following code will store di erent results with Connector/J 5.1 and Connector/J 8.0 in case the client and server time zones are di erent: Statement Statement st st = = conn conn. .createStatement createStatement( () ); ; st st. .executeUpdate executeUpdate( ("CREATE TABLE t1 (ts TIMESTAMP)" "CREATE TABLE t1 (ts TIMESTAMP)") ); ; PreparedStatement PreparedStatement ps ps = = conn conn. .prepareStatement prepareStatement( ("INSERT INTO t1 VALUES (?)" "INSERT INTO t1 VALUES (?)") ); ; ps ps. .setTimestamp setTimestamp( (1 1, , Timestamp Timestamp. .valueOf valueOf( ("2020-01-01 12:00:00" "2020-01-01 12:00:00") )) ); ; ps ps. .executeUpdate executeUpdate( () ); ; Copyright @ 2022 Oracle and/or its affiliates. 120
  173. Migration from Connector/J 5.1 to 8.0 (2) For example, the

    following code will store di erent results with Connector/J 5.1 and Connector/J 8.0 in case the client and server time zones are di erent: Statement Statement st st = = conn conn. .createStatement createStatement( () ); ; st st. .executeUpdate executeUpdate( ("CREATE TABLE t1 (ts TIMESTAMP)" "CREATE TABLE t1 (ts TIMESTAMP)") ); ; PreparedStatement PreparedStatement ps ps = = conn conn. .prepareStatement prepareStatement( ("INSERT INTO t1 VALUES (?)" "INSERT INTO t1 VALUES (?)") ); ; ps ps. .setTimestamp setTimestamp( (1 1, , Timestamp Timestamp. .valueOf valueOf( ("2020-01-01 12:00:00" "2020-01-01 12:00:00") )) ); ; ps ps. .executeUpdate executeUpdate( () ); ; If the client is running in the UTC+2 time zone and server is running in UTC+1 the internal value of the TIMESTAMP eld will be <2020-01-01 11:00:00Z= with Connector/J 5.1 but <2020-01-01 10:00:00Z= with Connector/J 8.0. Copyright @ 2022 Oracle and/or its affiliates. 120
  174. Migration from Connector/J 5.1 to 8.0 (3) Another client in

    the UTC+3 time zone is reading this value: ResultSet ResultSet rs rs = = st st. .executeQuery executeQuery( ("SELECT * FROM t1" "SELECT * FROM t1") ); ; Timestamp Timestamp ts ts = = rs rs. .getTimestamp getTimestamp( (1 1) ); ; Copyright @ 2022 Oracle and/or its affiliates. 121
  175. Migration from Connector/J 5.1 to 8.0 (3) Another client in

    the UTC+3 time zone is reading this value: ResultSet ResultSet rs rs = = st st. .executeQuery executeQuery( ("SELECT * FROM t1" "SELECT * FROM t1") ); ; Timestamp Timestamp ts ts = = rs rs. .getTimestamp getTimestamp( (1 1) ); ; The result will be <2020-01-01 12:00:00= with Connector/J 5.1 but <2020-01-01 13:00:00= with Connector/J 8.0. Copyright @ 2022 Oracle and/or its affiliates. 121
  176. By default, Connector/J 5.1 sends values as they are rendered

    locally and, on retrieval, constructs values using the client's local time zone. Connector/J 8.0.22 and before converts the original value to the session time zone before sending, thus the internal UTC value of a TIMESTAMP matches the expected instant value. When retrieved, a value is constructed after converting the on-wire value from session time zone to the local one, so it still represents the same instant, but the visual representation is di erent in di erent client time zones. Migration from Connector/J 5.1 to 8.0 (4) Copyright @ 2022 Oracle and/or its affiliates. 122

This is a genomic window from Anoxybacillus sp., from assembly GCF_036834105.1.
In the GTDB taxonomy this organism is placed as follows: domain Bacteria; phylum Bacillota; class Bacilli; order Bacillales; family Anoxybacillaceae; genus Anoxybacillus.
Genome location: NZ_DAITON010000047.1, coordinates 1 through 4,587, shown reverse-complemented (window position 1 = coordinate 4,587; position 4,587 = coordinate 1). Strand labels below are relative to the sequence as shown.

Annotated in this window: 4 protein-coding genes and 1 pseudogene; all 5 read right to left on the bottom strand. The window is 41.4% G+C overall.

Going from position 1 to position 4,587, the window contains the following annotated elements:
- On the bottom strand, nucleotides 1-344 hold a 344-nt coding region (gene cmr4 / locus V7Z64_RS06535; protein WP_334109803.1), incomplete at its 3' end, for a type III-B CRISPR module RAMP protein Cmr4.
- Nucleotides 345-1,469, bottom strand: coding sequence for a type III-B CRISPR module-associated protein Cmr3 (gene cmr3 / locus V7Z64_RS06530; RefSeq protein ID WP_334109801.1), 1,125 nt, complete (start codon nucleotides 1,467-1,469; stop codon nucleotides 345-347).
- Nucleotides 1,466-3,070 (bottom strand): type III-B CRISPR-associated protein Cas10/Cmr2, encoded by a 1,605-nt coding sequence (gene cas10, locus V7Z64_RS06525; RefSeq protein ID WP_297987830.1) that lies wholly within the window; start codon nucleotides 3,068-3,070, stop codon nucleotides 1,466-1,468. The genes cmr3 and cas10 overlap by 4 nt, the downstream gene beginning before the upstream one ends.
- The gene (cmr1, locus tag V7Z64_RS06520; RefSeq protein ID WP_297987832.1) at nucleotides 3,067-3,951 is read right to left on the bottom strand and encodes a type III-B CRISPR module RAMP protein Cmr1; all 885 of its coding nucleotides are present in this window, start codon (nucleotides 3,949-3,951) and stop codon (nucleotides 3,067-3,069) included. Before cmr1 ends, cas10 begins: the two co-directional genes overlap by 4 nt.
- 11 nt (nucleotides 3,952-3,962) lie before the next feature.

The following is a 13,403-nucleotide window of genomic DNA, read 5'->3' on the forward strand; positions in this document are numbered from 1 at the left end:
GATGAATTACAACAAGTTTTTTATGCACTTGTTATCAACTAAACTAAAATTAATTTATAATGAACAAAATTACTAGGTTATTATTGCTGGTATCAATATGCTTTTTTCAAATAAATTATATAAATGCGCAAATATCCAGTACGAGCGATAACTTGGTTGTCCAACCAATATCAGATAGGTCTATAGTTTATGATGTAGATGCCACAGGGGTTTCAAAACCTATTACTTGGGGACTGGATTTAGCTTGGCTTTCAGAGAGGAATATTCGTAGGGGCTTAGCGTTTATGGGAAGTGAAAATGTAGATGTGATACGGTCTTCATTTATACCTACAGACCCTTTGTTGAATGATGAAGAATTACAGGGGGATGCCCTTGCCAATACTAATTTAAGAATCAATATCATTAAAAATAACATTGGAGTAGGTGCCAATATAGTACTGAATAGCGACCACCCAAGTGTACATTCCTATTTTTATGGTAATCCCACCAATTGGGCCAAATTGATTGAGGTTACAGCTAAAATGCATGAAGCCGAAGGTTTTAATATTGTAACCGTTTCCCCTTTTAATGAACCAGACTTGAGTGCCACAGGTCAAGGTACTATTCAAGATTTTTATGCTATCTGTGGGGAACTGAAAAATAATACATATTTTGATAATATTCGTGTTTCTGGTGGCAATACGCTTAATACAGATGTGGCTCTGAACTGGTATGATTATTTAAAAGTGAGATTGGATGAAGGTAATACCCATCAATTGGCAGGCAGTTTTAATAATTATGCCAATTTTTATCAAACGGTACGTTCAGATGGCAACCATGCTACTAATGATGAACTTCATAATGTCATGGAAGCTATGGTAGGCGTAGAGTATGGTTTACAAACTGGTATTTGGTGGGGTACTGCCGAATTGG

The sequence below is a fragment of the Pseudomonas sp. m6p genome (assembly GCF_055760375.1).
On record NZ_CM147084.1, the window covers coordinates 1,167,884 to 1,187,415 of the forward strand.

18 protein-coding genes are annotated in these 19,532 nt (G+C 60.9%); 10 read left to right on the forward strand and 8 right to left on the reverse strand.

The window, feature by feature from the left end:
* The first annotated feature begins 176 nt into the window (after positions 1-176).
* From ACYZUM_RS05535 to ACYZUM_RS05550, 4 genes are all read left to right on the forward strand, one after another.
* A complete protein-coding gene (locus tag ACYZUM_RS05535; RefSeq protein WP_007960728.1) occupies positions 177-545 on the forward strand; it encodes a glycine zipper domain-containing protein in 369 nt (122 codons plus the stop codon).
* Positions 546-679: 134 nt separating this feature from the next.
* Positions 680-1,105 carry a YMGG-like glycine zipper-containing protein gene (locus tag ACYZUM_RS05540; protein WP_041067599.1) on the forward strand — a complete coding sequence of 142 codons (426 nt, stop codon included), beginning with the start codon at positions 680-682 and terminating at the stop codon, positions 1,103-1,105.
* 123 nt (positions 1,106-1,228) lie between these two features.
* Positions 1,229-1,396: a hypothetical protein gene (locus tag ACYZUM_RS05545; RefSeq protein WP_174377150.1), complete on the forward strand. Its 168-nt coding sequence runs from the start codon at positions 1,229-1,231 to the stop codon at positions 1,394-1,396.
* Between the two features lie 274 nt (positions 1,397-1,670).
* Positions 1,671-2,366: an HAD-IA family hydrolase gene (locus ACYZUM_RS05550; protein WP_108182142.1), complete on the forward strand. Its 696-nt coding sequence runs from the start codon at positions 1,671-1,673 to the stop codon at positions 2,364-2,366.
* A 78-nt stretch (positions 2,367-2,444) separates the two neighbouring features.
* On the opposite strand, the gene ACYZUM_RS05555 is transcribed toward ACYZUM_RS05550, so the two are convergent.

177. Migration from Connector/J 5.1 to 8.0 (5) Since Connector/J 8.0.23,

    both ways are now possible. The following connection properties de ne the time zone handling: connectionTimeZone=LOCAL|SERVER|user-defined time zone (previously known as serverTimezone, now with additional xed values) de nes how the server's session time zone is to be determined by Connector/J. forceConnectionTimeZoneToSession=true|false controls whether the session time_zone variable is to be set to the value speci ed in connectionTimeZone. preserveInstants=true|false turns on|o the conversion of instant values between JVM and connectionTimeZone. Copyright @ 2022 Oracle and/or its affiliates. 123
  178. Migration from Connector/J 5.1 to 8.0 (5) The most useful

    con gurations are: connectionTimeZone=LOCAL & forceConnectionTimeZoneToSession=false – corresponds with the Connector/J 5.1 behavior with useLegacyDatetimeCode=true. connectionTimeZone=LOCAL & forceConnectionTimeZoneToSession=true – the new mode which provides the most natural way for handling date-time values. Copyright @ 2022 Oracle and/or its affiliates. 124
  179. Migration from Connector/J 5.1 to 8.0 (6) connectionTimeZone=SERVER & preserveInstants=true

    – corresponds to the previous Connector/J 8.0 behavior and Connector/J 5.1 behavior with useLegacyDatetimeCode=false. connectionTimeZone=user_defined & preserveInstants=true – helps to overcome the situation when the server time zone cannot be recognized by the connector because it is set as a generic abbreviation like CET/CEST. More info on h ps://dev.mysql.com/blog-archive/support-for-date-time-types-in- connector-j-8-0/ Copyright @ 2022 Oracle and/or its affiliates. 125
  180. MySQL 8.0 DBA Certi cation Copyright @ 2022 Oracle and/or

    its affiliates. 126
  181. MySQL 8.0 Developer Certi cation Copyright @ 2022 Oracle and/or

    its affiliates. 127
  182. Thank you ! Copyright @ 2022 Oracle and/or its affiliates.

    128